Food intolerance, also known as non-IgE mediated food hypersensitivity or non-allergic food hypersensitivity, refers to difficulty in digesting certain foods. It is important to note that food intolerance is different from food allergy.
Food allergies trigger the immune system, while food intolerance does not. Some people suffer digestive problems after eating certain foods, even though their immune system has not reacted - there is no histamine response.
Foods most commonly associated with food intolerance include dairy products, grains that contain gluten, and foods that cause intestinal gas buildup, such as beans and cabbage.
Fast facts on food intolerance
Here are some key points about food intolerance. More detail and supporting information is in the main article.
- Symptoms of food intolerance tend to take longer to appear than symptoms of allergies
- The symptoms are varied and can include, migraine, cough, and stomachache
- Some food intolerance is caused by the lack of a particular enzyme
It can be difficult to determine whether the patient has a food intolerance or an allergy because the signs and symptoms often overlap.
According to James Li, M.D., Ph.D., a Mayo Clinic allergy specialist, when it is an allergy, even small amounts result in symptoms, as may be the case with peanuts. Whereas, with food intolerance, tiny amounts will usually have no effect.
The symptoms of food intolerance generally take longer to emerge, compared to food allergies.
Onset typically occurs several hours after ingesting the offending food or compound and may persist for several hours or days. In some cases, symptoms may take 48 hours to arrive.
Some people are intolerant to several groups of foods, making it harder for doctors to determine whether it might be a chronic illness or food intolerance. Identifying which foods are the culprits can take a long time.
According to the Australian NSW Food Authority, the following are the most common symptoms of food intolerance:
There can be many causes of food intolerance, and we will take a look at each of these in turn.
1) Absence of an enzyme
Enzymes are needed to digest foods fully. If some of these enzymes are missing, or insufficient, proper digestion may be undermined.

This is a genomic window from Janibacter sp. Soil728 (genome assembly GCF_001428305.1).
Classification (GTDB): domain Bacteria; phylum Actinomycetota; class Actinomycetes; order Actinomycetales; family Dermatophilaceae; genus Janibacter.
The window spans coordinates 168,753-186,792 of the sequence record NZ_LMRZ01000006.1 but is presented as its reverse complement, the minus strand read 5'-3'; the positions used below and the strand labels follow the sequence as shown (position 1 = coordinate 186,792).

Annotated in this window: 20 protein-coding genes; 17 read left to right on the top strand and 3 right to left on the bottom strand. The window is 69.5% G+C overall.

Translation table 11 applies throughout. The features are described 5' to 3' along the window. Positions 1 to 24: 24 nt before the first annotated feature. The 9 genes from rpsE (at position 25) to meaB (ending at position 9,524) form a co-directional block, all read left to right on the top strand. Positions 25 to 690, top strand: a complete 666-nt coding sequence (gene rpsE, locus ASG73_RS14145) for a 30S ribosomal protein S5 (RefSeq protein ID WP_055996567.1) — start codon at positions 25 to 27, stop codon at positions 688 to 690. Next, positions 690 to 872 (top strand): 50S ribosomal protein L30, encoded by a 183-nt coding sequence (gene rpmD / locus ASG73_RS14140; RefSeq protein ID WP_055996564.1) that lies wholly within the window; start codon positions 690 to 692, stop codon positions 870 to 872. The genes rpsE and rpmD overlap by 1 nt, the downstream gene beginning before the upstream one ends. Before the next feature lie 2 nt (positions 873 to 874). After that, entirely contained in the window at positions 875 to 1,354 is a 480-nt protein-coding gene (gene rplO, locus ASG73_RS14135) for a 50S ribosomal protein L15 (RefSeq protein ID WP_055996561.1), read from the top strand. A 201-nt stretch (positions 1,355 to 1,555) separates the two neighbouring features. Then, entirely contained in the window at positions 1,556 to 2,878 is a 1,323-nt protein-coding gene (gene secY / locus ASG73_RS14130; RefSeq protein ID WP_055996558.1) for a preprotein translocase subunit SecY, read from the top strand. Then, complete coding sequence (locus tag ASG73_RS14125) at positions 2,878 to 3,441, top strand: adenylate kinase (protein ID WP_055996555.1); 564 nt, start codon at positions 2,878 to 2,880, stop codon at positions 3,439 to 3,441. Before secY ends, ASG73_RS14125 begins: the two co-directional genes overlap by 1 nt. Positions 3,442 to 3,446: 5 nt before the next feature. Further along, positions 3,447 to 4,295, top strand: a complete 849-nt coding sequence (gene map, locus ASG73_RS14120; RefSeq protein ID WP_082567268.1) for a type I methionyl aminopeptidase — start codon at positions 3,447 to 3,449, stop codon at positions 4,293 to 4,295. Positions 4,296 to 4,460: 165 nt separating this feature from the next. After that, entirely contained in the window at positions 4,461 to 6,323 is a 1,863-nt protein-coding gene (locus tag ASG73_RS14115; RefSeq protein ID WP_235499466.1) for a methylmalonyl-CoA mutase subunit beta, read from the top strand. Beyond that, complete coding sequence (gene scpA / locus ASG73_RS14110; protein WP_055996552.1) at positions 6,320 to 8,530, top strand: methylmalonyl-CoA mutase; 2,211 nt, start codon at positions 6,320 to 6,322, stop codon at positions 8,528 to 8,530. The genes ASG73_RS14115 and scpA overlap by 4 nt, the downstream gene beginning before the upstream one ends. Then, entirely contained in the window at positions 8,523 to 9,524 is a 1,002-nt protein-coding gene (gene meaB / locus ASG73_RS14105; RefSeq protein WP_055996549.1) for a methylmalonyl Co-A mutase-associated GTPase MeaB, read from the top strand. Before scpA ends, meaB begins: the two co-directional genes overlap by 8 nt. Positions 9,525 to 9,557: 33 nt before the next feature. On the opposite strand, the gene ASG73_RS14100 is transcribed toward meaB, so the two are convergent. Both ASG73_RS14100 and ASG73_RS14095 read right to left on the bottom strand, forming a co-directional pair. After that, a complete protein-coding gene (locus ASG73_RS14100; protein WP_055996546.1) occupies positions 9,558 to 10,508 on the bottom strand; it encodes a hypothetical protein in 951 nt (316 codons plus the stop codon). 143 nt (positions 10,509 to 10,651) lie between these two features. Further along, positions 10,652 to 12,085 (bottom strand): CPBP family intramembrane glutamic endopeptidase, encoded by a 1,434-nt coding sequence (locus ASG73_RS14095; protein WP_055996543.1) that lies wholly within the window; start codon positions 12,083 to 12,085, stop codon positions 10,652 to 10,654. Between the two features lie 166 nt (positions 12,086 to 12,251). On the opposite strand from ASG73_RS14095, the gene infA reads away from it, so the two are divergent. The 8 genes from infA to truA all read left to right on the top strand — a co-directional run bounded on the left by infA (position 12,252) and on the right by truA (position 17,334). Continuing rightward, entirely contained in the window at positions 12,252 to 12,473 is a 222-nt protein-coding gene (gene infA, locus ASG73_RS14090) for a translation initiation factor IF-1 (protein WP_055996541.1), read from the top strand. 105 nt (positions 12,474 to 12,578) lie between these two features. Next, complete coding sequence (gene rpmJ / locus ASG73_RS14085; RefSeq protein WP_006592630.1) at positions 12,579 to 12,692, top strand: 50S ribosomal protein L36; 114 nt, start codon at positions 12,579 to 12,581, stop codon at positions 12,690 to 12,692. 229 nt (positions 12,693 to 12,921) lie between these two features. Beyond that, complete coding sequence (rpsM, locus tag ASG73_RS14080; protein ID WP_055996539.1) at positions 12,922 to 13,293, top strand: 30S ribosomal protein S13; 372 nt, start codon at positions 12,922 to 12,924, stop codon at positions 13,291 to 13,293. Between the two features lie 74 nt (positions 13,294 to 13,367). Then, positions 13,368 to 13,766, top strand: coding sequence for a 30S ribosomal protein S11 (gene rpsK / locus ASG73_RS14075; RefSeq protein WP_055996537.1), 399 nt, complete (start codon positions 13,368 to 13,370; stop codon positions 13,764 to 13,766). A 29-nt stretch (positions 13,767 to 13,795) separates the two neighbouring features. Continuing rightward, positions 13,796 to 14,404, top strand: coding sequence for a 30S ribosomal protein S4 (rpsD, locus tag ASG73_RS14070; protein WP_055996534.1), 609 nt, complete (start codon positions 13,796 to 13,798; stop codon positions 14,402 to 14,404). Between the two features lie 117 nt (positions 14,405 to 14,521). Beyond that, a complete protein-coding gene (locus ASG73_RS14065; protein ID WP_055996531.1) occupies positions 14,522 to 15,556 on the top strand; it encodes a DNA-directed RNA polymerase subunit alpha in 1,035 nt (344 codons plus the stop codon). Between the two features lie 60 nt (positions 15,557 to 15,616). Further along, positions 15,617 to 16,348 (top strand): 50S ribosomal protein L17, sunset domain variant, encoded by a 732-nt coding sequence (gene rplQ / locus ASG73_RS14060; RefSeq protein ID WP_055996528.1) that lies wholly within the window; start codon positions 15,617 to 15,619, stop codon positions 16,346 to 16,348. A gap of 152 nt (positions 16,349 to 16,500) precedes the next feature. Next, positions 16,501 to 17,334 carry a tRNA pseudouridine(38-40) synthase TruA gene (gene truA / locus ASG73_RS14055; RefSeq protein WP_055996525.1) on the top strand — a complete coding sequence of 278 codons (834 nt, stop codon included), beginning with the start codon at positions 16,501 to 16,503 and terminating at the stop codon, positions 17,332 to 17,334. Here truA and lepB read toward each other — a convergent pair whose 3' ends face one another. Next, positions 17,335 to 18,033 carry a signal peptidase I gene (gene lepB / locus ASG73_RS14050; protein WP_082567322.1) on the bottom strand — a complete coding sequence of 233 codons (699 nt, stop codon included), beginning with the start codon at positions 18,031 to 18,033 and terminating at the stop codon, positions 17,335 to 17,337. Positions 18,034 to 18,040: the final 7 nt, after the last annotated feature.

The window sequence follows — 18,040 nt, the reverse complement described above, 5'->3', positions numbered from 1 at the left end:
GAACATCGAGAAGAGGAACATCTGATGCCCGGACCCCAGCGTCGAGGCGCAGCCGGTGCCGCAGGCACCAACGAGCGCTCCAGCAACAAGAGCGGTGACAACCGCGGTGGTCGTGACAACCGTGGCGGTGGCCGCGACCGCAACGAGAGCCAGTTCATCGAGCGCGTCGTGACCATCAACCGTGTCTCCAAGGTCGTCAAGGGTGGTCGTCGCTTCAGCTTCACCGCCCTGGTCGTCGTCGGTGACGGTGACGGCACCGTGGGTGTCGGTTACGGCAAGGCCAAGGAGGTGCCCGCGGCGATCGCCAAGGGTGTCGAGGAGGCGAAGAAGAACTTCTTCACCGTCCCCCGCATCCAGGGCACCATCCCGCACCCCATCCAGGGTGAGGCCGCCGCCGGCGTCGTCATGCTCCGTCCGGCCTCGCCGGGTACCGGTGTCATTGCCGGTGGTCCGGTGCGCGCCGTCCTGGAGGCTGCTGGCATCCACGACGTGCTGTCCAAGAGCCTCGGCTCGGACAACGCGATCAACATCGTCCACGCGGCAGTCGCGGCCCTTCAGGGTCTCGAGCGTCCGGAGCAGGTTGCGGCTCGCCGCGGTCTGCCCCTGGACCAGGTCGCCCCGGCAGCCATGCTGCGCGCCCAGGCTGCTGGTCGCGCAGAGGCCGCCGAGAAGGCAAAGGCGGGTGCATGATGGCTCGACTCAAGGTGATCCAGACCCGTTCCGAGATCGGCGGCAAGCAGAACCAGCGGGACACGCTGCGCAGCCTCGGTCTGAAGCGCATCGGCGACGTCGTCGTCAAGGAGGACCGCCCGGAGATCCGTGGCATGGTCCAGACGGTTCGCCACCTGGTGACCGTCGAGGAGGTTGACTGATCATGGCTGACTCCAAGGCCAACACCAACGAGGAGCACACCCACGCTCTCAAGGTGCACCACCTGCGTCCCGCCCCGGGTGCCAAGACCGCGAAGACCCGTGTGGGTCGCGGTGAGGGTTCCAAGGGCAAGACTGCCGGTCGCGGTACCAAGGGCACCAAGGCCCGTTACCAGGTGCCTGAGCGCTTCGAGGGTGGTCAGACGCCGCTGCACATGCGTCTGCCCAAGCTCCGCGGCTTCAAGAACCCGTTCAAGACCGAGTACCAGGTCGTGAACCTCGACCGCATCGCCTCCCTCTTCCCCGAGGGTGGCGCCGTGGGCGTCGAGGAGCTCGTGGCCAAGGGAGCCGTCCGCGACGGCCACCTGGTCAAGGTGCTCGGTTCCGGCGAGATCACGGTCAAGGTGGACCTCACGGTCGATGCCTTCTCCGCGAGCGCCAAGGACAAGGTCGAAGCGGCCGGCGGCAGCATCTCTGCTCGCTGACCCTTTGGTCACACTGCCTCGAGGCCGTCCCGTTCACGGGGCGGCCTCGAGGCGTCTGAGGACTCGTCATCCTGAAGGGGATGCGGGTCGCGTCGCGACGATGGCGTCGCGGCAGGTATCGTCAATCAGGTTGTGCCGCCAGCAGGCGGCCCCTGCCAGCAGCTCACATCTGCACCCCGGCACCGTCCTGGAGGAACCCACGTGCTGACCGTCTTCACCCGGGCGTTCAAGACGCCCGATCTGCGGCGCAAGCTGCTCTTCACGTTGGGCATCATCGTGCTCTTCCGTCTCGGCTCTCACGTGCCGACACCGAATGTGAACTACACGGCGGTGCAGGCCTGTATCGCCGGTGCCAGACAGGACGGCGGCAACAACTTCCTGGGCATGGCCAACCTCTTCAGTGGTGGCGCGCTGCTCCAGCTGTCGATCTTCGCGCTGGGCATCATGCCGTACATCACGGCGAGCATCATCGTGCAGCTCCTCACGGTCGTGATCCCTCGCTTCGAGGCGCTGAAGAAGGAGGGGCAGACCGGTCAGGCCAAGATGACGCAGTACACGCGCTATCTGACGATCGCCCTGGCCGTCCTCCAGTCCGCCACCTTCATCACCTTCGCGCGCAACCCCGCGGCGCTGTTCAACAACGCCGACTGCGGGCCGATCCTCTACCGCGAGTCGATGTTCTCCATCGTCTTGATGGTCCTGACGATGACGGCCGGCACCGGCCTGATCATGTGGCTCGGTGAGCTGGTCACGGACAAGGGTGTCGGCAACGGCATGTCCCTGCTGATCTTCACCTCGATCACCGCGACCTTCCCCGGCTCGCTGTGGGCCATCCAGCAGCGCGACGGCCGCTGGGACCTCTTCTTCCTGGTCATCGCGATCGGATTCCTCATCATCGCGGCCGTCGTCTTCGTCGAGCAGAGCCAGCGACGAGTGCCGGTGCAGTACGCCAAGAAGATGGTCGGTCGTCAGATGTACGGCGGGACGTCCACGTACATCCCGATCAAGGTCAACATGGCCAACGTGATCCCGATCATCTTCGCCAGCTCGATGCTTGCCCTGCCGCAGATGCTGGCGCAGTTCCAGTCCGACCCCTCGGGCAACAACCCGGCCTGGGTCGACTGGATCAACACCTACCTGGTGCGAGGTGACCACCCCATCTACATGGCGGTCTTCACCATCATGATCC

People who are lactose intolerant do not have enough lactase, an enzyme that breaks down milk sugar (lactose) into smaller molecules that the body can break down further and absorb through the intestine. If lactose remains in the digestive tract, it can cause spasm, stomachache, bloating, diarrhea, and gas.
People with an allergy to milk protein have similar symptoms to those with lactose intolerance; that is why lactose intolerant individuals are commonly misdiagnosed as allergic.
Researchers from Mary Bridge Children's Hospital and Health Center in Tacoma, WA, found that fructose intolerance is common in children with recurrent or functional abdominal pain.
Nearly all foods require an enzyme for proper digestion. According to the British Allergy Foundation, enzyme deficiencies are a common cause of food intolerance.
2) Chemical causes of food intolerance
Certain chemicals in foods and drinks can cause intolerance, including amines in some cheeses, and caffeine in coffee, tea, and chocolates. Some people are more susceptible to these chemicals than others.
3) Food poisoning - toxins
Some foods have naturally-occurring chemicals that can have a toxic effect on humans, causing diarrhea, nausea, and vomiting.
Undercooked beans have aflatoxins that can cause extremely unpleasant digestive problems. Fully cooked beans do not have the toxin. Hence, people may wonder why they react to beans after one meal, and not after another.
4) Natural occurrence of histamine in some foods
Some foods, such as fish that has not been stored properly, can have an accumulation of histamine as they "rot." A number of people are particularly sensitive to this naturally-occurring histamine and develop skin rashes, abdominal cramps, diarrhea, vomiting, and nausea.
Often, the symptoms are similar to anaphylaxis (a strong allergic reaction).
5) Salicylates are present in many foods
Salicylate intolerance, also known as salicylate sensitivity, occurs when somebody reacts to normal amounts of ingested salicylate.
Salicylates are derivatives of salicylic acid, which occurs naturally in plants as a defense mechanism against harmful bacteria, fungi, insects, and diseases.
The chemicals are found in many foods and most people can consume salicylate-containing foods without any adverse effects. However, some people suffer symptoms after eating large amounts. Salicylate intolerant individuals should avoid foods that contain high levels.